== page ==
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“I'm sorry, Ma'am, but we're closing now.”

I look up to see Timothy, a student on scholarship who worked part time in this cafe, standing a few feet away from my table, with his hands folded politely behind him.

“Pity you've already started to forget me, Tim.”

“Oh Lisa, it's you,” he can't mask the embarrassment in his voice. “I… err, you could sit for a little longer if you want to, I'll get the other…”

“No, Tim, it's fine, it's…,” I hesitate for a split second, and in a completely different context, the words find their way out as an exasperated exhale of wariness, “It's about time, too.”

I leave him a few extra bucks, and after we've exchanged a few formal, and naturally, meaningless pleasantries, I stuff both of my hands in my pocket and stride out.

“You'd do okay there,” my mum had told me once she'd grasped the fact that she couldn't really talk sense into me. “You could…,” as she fumbled with her words, I hoped that she wouldn't come up with phrases like “Go make your dreams come true” or something cheesy like that. But she just said, “You could finally be free, I guess.”

And that was truly something, the question that I'd been desperately pushing away for so long – what was I really trying achieve, or prove?

To whoever enquired, I'd replied boldly that I was leaving to see, to explore, to feel, to learn, and the answers changed periodically, based on whom I was trying to convince, but I couldn't really fool myself. And now my mum's one harmless sentence had sent a storm brewing inside my head, and I had ended up spending three hours in this ratty, yet comforting cafeteria on the eve of my departure. So much for family devotion.

And just right then, I had an epiphany, all my walls broke down and I was facing the truth, standing tall in all its unclothed, luminous glory. I could feel my doubts crumble away in its presence.

“I'm leaving because I want to escape.” I said softly, and I felt immensely relieved once my own words hit my ears.

Why did I keep coming to this terrible café half a mile away from home, when there were numerous better ones right in my neighbourhood? And why did I choose to move to a town when it was only slightly better than this one? And why else, despite everything else I could do, all I wanted to do was to leave?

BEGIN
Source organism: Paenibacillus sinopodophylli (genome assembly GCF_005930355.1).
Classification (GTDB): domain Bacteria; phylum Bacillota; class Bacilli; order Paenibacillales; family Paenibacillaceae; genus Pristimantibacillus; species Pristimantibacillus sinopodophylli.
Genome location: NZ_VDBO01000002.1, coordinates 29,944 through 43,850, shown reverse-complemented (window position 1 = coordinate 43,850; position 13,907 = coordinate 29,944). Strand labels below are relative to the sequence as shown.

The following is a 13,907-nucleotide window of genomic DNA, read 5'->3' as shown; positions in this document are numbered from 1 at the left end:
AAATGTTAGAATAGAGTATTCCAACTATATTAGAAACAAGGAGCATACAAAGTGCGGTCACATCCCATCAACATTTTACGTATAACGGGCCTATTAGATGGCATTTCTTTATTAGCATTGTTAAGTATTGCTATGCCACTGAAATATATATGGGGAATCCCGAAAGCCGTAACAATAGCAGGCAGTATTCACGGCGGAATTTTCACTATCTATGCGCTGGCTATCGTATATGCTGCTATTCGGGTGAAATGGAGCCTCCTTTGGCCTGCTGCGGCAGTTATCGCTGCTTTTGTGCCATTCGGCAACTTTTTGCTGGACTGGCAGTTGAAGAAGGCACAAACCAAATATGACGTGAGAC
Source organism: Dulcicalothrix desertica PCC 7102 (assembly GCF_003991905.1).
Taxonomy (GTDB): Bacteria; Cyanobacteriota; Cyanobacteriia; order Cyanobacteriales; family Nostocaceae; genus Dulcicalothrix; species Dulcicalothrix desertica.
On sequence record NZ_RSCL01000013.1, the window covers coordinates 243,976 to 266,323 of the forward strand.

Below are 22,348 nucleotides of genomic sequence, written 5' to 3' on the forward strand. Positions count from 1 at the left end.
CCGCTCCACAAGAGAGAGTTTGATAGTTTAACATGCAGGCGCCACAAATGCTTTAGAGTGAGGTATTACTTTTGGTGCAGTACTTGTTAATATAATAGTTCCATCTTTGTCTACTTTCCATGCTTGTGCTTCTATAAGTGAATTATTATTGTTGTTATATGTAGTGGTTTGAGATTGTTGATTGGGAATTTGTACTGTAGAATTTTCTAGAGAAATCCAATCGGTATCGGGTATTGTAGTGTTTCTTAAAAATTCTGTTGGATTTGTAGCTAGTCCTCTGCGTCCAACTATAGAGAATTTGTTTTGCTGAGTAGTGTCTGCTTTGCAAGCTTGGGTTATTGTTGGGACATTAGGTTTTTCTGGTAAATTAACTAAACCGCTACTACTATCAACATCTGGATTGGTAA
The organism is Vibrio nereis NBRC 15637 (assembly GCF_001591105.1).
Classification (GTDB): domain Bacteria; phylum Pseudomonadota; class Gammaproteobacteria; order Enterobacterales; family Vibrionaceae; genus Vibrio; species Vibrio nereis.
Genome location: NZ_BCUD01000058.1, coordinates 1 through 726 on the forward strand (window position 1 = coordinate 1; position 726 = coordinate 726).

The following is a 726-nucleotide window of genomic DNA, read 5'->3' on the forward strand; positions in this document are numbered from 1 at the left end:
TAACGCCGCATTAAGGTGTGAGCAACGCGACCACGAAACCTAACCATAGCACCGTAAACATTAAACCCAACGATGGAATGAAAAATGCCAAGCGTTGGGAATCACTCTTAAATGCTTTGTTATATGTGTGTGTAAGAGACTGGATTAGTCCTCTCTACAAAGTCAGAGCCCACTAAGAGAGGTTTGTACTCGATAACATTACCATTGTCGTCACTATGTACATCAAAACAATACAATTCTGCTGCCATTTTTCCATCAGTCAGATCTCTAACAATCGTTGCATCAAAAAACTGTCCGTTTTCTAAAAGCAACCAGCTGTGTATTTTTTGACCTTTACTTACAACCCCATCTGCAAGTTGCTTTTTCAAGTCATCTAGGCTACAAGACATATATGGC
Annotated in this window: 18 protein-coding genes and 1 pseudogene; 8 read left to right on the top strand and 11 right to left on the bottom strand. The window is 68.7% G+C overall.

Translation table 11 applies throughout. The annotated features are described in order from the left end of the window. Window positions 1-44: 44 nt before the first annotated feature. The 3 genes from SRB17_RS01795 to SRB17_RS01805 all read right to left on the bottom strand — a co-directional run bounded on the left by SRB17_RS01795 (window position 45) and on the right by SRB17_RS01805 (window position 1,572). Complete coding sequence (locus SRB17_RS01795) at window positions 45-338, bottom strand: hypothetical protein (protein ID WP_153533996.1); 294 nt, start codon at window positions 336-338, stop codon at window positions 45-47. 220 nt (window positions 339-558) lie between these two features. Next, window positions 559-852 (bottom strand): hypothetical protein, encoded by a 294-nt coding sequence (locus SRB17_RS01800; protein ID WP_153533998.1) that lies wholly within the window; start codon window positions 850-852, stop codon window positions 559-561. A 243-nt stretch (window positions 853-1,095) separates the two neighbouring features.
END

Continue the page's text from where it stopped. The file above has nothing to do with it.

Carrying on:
I hated goodbyes, or that's what I had thought. In reality, I hated not the inevitable or the choice, but the fact that I was always the one left behind. Be it my cousins leaving after a family get together, or my dad leaving without glancing back. I was so, so tired of being the left behind.

The yellow street lights blinking overhead made me notice that I was three and a half blocks past my home. But I kept walking.

“You had gypsy blood, the whole lot.” My grandma had once joked. But I knew now that it was not something to do with blood. It was something with the soul.

We were, perhaps, or our souls were, cursed, so that they knew no place to rest, wandering around for eternity, looking for a home that never existed. And now I knew how vain my relief was, for I'd be running again, and again, and yet again, my feet never touching the ground.

Drops of rain metamorphosed into gold upon the contact of the soft, melancholic yellow lights, which I let soak me and trickle down my lips.

And just as I close my eyes and it starts pouring, I shiver a bit in the realisation that the water that passed lips were salty.

 

Upoma Aziz is a walking, talking, ticking time bomb going off at versatile denotators. Poke her to watch her explode at www.fb.com/upoma.aziz

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